Increased concentrations of sediments, nitrogen, phosphorous and agricultural chemicals have significant effects on the ecosystems of the inshore Great Barrier Reef close to agricultural areas.

Dissolved inorganic nutrients are quickly removed from seawater by phytoplankton, bacteria and benthic organisms. However, high levels over a long time can create ecological changes across large areas and metabolic changes in most marine plants and animals.

Changes in water quality affect the biodiversity and resilience of reef systems. Higher concentrations of pollutants, such as suspended sediments, nitrogen and phosphorus, indicated by higher levels of chlorophyll and lower water clarity, lead to more algae and less coral diversity. In these conditions, algae take over and reduce the chance for new hard corals to establish and grow.

Increased concentrations of nitrogen in seawater after floods lead to rapid growth of planktonic algae, and can sometimes result in an algal bloom. Algal blooms have the potential to affect other species and the overall functioning of the ecosystem. Crown-of-thorns starfish larvae have a greater chance of survival if their release coincides with an algal bloom.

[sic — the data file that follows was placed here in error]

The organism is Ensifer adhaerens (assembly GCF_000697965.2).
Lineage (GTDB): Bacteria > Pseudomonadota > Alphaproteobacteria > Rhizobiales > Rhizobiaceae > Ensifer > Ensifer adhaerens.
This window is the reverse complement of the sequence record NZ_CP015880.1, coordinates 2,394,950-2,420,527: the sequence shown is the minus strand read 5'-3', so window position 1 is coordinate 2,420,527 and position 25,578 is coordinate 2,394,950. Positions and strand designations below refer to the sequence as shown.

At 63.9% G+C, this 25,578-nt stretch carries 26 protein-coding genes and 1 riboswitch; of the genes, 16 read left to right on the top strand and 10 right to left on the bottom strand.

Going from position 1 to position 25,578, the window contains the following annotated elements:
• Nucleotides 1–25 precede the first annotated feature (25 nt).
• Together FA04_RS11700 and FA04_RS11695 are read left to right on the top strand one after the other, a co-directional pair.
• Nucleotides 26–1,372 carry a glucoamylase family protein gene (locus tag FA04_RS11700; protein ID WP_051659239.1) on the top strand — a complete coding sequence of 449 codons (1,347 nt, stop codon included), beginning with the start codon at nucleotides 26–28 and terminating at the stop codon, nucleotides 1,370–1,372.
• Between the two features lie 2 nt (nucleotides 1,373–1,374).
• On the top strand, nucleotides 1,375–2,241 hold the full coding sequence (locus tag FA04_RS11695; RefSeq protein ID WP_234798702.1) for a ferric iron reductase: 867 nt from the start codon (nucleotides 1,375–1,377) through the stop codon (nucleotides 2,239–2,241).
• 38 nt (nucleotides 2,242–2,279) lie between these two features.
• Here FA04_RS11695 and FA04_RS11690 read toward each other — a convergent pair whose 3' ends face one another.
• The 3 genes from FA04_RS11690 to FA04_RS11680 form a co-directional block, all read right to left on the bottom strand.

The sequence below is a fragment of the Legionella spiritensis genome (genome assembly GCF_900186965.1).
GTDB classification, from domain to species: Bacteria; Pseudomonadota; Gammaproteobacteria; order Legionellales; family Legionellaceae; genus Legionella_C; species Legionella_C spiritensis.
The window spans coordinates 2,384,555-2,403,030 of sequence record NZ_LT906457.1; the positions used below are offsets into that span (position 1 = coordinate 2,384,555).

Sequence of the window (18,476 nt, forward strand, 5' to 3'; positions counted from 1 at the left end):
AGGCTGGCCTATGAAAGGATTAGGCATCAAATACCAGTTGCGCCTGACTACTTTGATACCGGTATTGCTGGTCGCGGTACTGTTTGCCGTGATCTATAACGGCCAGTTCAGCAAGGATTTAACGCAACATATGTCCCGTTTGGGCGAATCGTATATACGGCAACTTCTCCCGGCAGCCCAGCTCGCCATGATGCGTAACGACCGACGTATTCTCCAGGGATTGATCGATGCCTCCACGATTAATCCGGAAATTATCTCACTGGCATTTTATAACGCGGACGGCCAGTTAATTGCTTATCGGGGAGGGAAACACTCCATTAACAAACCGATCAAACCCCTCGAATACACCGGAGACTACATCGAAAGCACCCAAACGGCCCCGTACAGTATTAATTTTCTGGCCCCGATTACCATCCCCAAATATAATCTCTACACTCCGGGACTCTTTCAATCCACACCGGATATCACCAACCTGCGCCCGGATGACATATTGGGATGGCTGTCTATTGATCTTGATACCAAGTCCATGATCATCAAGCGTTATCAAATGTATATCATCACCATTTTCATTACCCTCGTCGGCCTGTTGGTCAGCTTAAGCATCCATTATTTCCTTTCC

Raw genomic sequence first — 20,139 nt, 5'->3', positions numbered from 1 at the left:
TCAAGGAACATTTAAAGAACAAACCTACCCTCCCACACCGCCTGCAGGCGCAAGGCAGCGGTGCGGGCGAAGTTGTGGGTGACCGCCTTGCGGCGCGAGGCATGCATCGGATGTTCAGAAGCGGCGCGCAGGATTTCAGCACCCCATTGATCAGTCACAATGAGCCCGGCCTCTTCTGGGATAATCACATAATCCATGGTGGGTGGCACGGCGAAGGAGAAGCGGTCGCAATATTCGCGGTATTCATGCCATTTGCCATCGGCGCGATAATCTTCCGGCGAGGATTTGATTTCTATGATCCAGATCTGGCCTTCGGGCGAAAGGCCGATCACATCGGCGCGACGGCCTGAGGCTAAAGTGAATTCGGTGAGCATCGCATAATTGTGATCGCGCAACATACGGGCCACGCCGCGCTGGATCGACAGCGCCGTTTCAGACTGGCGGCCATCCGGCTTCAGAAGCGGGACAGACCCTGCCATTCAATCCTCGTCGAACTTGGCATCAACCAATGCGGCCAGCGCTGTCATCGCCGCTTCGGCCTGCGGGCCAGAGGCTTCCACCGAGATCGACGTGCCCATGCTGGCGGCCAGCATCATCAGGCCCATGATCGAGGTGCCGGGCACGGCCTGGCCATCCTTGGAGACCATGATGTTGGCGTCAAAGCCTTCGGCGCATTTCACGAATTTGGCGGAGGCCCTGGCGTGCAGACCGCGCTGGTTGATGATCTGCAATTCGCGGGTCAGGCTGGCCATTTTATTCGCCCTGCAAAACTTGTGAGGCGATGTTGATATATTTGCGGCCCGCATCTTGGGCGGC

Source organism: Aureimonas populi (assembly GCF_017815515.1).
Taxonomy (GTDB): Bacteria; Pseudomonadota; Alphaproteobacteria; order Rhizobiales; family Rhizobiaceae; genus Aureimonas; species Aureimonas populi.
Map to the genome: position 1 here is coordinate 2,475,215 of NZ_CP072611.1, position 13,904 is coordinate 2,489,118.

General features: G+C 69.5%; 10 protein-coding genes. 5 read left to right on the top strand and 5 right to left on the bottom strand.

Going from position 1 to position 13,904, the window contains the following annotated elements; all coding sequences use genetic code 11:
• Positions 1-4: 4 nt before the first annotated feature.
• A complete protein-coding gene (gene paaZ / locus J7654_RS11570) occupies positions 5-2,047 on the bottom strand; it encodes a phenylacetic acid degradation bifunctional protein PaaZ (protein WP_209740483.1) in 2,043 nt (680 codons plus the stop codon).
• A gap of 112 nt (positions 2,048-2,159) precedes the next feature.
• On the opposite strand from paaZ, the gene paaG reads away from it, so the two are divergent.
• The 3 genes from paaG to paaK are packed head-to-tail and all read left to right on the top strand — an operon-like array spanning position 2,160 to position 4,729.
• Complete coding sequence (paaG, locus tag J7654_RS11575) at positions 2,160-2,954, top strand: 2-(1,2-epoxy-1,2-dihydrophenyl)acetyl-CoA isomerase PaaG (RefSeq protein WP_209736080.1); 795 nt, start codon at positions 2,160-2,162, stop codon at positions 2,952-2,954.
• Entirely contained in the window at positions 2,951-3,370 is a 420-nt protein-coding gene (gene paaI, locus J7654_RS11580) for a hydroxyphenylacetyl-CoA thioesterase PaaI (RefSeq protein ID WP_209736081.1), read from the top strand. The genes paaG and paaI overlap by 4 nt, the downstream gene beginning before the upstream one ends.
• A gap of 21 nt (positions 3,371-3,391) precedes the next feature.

Increased sediments cause damage to the ecosystem by limiting light penetration, smother coral and other small invertebrates and transport nutrients and pesticides to the Great Barrier Reef. Herbicides can affect the health of marine plants.

Some pollutants have been known to stay in the marine environment for decades and can build up in animals that have high fat contents (e.g. whales and dolphins), are higher on the food web or are long-lived. Pollutants, such as heavy metals, can disrupt reproduction, impair the immune system, and cause neurological disorders and cancers.

Cumulative effects and the timing of exposure to pollutants can magnify the impacts of catchment run-off.